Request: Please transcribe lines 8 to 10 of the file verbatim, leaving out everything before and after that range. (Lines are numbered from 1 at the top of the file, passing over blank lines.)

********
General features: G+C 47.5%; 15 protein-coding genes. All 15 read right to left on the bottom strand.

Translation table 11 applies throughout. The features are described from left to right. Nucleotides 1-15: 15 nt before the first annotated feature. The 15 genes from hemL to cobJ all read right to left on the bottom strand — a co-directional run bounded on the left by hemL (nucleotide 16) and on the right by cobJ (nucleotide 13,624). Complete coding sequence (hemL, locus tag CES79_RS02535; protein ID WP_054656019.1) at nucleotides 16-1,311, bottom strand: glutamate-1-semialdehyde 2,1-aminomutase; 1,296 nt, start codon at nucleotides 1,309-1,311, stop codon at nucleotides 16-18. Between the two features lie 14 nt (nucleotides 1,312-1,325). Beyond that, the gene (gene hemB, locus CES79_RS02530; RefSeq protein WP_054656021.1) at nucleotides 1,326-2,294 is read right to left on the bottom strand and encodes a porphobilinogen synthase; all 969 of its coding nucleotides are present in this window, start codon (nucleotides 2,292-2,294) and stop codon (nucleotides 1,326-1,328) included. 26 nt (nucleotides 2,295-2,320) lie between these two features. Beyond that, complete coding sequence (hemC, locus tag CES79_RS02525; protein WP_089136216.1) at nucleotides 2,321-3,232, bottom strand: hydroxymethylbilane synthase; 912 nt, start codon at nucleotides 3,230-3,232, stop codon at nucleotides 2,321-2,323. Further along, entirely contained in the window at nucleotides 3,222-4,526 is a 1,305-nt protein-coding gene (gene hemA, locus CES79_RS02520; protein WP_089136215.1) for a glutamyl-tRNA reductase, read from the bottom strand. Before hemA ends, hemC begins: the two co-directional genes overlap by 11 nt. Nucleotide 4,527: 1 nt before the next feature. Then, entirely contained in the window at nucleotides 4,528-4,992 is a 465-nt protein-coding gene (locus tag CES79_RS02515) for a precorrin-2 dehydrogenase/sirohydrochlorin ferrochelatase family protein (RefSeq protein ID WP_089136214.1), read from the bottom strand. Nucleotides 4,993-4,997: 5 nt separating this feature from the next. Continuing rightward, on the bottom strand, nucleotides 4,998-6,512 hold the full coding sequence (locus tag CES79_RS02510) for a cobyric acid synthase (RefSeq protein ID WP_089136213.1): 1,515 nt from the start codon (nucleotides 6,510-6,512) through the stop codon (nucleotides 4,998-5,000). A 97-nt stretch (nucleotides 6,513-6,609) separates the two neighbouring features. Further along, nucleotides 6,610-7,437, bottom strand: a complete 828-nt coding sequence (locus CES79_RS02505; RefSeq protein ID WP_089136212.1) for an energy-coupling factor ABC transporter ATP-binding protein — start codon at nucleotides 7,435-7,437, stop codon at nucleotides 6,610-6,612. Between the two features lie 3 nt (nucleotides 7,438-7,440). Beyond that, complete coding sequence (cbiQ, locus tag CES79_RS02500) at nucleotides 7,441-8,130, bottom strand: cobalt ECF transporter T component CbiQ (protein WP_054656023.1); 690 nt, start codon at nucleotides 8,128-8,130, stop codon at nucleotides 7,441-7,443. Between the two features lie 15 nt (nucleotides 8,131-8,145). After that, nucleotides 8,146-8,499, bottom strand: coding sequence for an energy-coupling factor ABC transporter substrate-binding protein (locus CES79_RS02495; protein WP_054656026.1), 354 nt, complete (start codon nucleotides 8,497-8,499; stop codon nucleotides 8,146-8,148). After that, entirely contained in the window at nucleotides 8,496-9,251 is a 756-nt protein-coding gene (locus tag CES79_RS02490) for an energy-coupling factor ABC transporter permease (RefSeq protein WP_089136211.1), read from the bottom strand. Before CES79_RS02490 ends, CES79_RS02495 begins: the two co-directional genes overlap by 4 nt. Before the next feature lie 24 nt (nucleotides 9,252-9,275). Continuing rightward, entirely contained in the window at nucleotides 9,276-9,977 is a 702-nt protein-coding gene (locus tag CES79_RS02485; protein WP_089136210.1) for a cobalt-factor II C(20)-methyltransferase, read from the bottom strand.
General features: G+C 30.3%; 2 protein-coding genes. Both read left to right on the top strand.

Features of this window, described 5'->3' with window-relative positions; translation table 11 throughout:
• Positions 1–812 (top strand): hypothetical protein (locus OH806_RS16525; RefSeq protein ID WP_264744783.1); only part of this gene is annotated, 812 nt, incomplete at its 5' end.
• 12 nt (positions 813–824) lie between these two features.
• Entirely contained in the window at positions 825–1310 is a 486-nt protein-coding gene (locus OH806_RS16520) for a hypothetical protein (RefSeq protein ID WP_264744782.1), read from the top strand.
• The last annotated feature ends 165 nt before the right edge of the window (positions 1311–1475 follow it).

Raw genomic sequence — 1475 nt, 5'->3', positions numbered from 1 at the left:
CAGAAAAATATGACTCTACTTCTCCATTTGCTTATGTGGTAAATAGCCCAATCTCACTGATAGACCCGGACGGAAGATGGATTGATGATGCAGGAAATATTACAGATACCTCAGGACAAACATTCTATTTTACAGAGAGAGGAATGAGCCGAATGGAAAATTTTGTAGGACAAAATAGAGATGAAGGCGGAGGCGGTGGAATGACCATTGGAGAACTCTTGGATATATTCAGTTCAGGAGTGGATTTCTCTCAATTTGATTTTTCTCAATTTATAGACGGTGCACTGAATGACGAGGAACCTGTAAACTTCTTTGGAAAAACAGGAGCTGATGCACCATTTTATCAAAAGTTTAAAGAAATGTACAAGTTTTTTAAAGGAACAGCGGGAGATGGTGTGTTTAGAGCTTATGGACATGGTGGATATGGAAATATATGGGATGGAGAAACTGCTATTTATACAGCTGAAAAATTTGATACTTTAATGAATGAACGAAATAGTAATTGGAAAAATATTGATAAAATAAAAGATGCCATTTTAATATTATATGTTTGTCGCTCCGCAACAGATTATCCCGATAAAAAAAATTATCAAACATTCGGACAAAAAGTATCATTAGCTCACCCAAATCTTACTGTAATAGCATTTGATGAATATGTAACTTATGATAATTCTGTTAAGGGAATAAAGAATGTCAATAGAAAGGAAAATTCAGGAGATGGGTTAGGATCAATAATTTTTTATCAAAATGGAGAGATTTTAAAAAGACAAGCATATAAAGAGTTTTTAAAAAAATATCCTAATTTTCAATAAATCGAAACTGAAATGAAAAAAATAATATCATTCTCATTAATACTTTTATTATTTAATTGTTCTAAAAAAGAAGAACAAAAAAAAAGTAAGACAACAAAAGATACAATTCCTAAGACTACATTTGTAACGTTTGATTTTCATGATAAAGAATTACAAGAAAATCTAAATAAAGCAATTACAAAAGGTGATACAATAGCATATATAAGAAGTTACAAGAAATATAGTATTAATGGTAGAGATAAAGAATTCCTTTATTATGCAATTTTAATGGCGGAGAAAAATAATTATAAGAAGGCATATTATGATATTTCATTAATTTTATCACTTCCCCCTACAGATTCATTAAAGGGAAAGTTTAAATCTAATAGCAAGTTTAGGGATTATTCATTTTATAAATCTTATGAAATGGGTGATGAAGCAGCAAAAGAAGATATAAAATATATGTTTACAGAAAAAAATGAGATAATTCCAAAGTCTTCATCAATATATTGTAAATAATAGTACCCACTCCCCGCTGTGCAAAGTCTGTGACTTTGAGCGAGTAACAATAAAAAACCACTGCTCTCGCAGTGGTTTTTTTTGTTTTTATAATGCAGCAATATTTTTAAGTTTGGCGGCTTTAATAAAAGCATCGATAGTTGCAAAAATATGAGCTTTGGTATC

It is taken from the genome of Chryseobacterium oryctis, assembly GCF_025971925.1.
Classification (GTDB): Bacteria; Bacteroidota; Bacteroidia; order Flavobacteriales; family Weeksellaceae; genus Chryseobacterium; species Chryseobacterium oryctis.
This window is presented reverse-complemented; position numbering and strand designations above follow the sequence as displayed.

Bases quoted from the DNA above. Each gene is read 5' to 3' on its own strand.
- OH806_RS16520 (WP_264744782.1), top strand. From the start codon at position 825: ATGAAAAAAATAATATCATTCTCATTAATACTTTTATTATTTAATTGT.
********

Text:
• The last annotated feature ends 165 nt before the right edge of the window (positions 1311–1475 follow it).

Raw genomic sequence — 1475 nt, 5'->3', positions numbered from 1 at the left:
CAGAAAAATATGACTCTACTTCTCCATTTGCTTATGTGGTAAATAGCCCAATCTCACTGATAGACCCGGACGGAAGATGGATTGATGATGCAGGAAATATTACAGATACCTCAGGACAAACATTCTATTTTACAGAGAGAGGAATGAGCCGAATGGAAAATTTTGTAGGACAAAATAGAGATGAAGGCGGAGGCGGTGGAATGACCATTGGAGAACTCTTGGATATATTCAGTTCAGGAGTGGATTTCTCTCAATTTGATTTTTCTCAATTTATAGACGGTGCACTGAATGACGAGGAACCTGTAAACTTCTTTGGAAAAACAGGAGCTGATGCACCATTTTATCAAAAGTTTAAAGAAATGTACAAGTTTTTTAAAGGAACAGCGGGAGATGGTGTGTTTAGAGCTTATGGACATGGTGGATATGGAAATATATGGGATGGAGAAACTGCTATTTATACAGCTGAAAAATTTGATACTTTAATGAATGAACGAAATAGTAATTGGAAAAATATTGATAAAATAAAAGATGCCATTTTAATATTATATGTTTGTCGCTCCGCAACAGATTATCCCGATAAAAAAAATTATCAAACATTCGGACAAAAAGTATCATTAGCTCACCCAAATCTTACTGTAATAGCATTTGATGAATATGTAACTTATGATAATTCTGTTAAGGGAATAAAGAATGTCAATAGAAAGGAAAATTCAGGAGATGGGTTAGGATCAATAATTTTTTATCAAAATGGAGAGATTTTAAAAAGACAAGCATATAAAGAGTTTTTAAAAAAATATCCTAATTTTCAATAAATCGAAACTGAAATGAAAAAAATAATATCATTCTCATTAATACTTTTATTATTTAATTGTTCTAAAAAAGAAGAACAAAAAAAAAGTAAGACAACAAAAGATACAATTCCTAAGACTACATTTGTAACGTTTGATTTTCATGATAAAGAATTACAAGAAAATCTAAATAAAGCAATTACAAAAGGTGATACAATAGCATATATAAGAAGTTACAAGAAATATAGTATTAATGGTAGAGATAAAGAATTCCTTTATTATGCAATTTTAATGGCGGAGAAAAATAATTATAAGAAGGCATATTATGATATTTCATTAATTTTATCACTTCCCCCTACAGATTCATTAAAGGGAAAGTTTAAATCTAATAGCAAGTTTAGGGATTATTCATTTTATAAATCTTATGAAATGGGTGATGAAGCAGCAAAAGAAGATATAAAATATATGTTTACAGAAAAAAATGAGATAATTCCAAAGTCTTCATCAATATATTGTAAATAATAGTACCCACTCCCCGCTGTGCAAAGTCTGTGACTTTGAGCGAGTAACAATAAAAAACCACTGCTCTCGCAGTGGTTTTTTTTGTTTTTATAATGCAGCAATATTTTTAAGTTTGGCGGCTTTAATAAAAGCATCGATAGTTGCAAAAATATGAGCTTTGGTATC